too many open ports!

too many open ports!

Post by Kernel Pani » Thu, 14 Jun 2001 12:16:40



Hi,
    I don't have too much experience with Windows 2000, but needed to
install it on my sister's laptop for stability reasons (W98 crashed too
often, 2K works great on it).  Anyways, she uses it at college and has a
constant connection to the Internet with a static IP address.  Because of
this (and the fact the I get port scanned at least once a day) I'm worried
about her security.  I know how to secure Windows 98 (within reason. i.e..
turn off file sharing and run ZoneAlarm), but need some advice for 2K. Since
she got it through the UW-Madison at a student discount, it came with no
instructions.
    If anyone has any advice, or links to sites that might help close the
ports, I would greatly appreciate it.  Also, if anyone can tell me what
might be on port TCP 1025, and UDP 1026, I'm curious to learn.  I do have
SP2 with ALL of the updates on the http://www.windowsupdate.com website.
    Thanks for your time and help.
    --Brian

Below is the result of a port scan that I ran from out LAN with her machine
directly connected.


 Interesting ports on  (x.x.x.x):
(The 65531 ports scanned but not shown below are in state: closed)
Port       State       Service
135/tcp    open        loc-srv
139/tcp    open        netbios-ssn
445/tcp    open        microsoft-ds
1025/tcp   open        listen

TCP Sequence Prediction: Class=random positive increments
                         Difficulty=16673 (Worthy challenge)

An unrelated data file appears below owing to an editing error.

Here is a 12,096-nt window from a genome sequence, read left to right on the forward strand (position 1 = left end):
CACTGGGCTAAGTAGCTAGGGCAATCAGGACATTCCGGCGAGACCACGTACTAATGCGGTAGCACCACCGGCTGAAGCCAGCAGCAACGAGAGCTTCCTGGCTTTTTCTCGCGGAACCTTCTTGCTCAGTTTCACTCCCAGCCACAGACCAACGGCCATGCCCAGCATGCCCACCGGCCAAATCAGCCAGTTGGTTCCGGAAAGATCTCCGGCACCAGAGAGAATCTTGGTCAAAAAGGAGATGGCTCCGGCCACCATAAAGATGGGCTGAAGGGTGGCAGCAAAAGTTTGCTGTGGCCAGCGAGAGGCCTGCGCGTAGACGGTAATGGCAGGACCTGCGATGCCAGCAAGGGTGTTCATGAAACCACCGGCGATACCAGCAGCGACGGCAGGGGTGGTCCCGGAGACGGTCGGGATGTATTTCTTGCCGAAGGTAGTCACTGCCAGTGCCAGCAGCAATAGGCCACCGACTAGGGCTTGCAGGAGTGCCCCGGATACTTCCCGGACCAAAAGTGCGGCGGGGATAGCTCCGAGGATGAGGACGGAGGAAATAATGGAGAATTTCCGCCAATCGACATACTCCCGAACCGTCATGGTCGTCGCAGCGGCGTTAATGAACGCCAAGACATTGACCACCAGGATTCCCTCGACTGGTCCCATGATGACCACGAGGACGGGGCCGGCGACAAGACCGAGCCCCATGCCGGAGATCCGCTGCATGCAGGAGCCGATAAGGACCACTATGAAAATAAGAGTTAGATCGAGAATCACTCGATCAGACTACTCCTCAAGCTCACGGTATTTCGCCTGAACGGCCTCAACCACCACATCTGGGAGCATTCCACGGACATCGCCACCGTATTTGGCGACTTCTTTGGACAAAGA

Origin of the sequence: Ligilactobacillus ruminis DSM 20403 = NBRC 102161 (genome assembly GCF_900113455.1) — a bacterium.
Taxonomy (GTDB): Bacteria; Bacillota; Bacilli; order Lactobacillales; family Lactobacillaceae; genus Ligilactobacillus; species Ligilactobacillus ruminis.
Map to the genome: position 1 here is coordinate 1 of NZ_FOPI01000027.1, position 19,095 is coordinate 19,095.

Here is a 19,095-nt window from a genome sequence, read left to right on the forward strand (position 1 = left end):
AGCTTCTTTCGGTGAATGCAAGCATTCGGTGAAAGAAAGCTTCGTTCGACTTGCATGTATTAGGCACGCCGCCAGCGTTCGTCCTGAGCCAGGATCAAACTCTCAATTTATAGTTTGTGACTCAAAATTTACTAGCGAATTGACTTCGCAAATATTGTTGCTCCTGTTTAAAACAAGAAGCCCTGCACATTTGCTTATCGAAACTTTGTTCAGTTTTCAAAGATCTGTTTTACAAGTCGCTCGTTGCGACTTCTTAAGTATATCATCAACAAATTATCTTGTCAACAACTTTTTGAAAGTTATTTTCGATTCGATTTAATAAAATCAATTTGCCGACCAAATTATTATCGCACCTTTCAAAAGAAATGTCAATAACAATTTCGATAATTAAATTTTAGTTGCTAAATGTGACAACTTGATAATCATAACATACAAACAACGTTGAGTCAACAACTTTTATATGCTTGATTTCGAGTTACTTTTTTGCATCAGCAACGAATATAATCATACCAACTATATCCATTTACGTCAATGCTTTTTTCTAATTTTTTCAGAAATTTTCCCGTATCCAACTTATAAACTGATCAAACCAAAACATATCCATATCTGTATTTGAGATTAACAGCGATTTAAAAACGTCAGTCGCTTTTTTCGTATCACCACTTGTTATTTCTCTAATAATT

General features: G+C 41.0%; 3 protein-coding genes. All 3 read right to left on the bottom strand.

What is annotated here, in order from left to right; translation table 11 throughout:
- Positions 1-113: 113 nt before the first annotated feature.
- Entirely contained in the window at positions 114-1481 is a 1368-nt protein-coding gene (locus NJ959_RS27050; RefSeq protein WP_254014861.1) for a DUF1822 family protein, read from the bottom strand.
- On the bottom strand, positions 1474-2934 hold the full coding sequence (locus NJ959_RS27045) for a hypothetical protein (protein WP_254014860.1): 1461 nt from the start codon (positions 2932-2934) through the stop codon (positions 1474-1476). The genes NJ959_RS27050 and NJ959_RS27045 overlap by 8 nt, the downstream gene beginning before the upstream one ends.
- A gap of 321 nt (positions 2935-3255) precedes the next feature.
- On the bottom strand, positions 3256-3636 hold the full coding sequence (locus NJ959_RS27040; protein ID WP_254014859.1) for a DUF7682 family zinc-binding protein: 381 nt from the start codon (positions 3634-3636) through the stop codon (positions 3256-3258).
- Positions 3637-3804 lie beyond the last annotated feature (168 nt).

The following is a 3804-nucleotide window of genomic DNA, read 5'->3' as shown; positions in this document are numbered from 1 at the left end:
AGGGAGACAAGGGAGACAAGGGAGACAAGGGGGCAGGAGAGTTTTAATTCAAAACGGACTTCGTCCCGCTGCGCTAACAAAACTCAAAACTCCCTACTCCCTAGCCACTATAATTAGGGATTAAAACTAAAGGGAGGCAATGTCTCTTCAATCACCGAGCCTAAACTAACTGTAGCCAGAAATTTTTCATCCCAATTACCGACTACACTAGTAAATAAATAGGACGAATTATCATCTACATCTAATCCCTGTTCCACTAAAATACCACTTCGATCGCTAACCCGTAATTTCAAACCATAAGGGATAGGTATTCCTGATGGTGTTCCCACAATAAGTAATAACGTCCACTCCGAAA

Remote operating system guess: Windows 2000 RC1 through final release

Nmap run completed -- 1 IP address (1 host up) scanned in 878 seconds


 Warning:  No TCP ports found open on this machine, OS detection will be
MUCH less reliable
Interesting ports on  (x.x.x.x):
(The 65529 ports scanned but not shown below are in state: closed)
Port       State       Service
135/udp    open        loc-srv
137/udp    open        netbios-ns
138/udp    open        netbios-dgm
445/udp    open        microsoft-ds
500/udp    open        isakmp
1026/udp   open        unknown

Too many fingerprints match this host for me to give an accurate OS guess
Nmap run completed -- 1 IP address (1 host up) scanned in 24 seconds

 
 
 

too many open ports!

Post by Jerry Lesl » Thu, 14 Jun 2001 14:46:00


: Also, if anyone can tell me what might be on port TCP 1025, and UDP 1026,
: I'm curious to learn.  

  http://www.robertgraham.com/pubs/firewall-seen.html
  FAQ: Firewall Forensics (What am I seeing?)

--Jerry Leslie

 
 
 

too many open ports!

Post by bomb » Thu, 14 Jun 2001 19:49:52



Quote:> Hi,
>     I don't have too much experience with Windows 2000, but needed to
> install it on my sister's laptop for stability reasons (W98 crashed too
> often, 2K works great on it).  Anyways, she uses it at college and has a
> constant connection to the Internet with a static IP address.

Static IP?  Public or private IP range?  Looking at the NMAP scans, it looks
as if it's running on a public address range.  That's not really good.  If
the uni are worth their salts, they'll have some pretty heavy duty security
if they're running this sort of scheme, however, I know that unis are a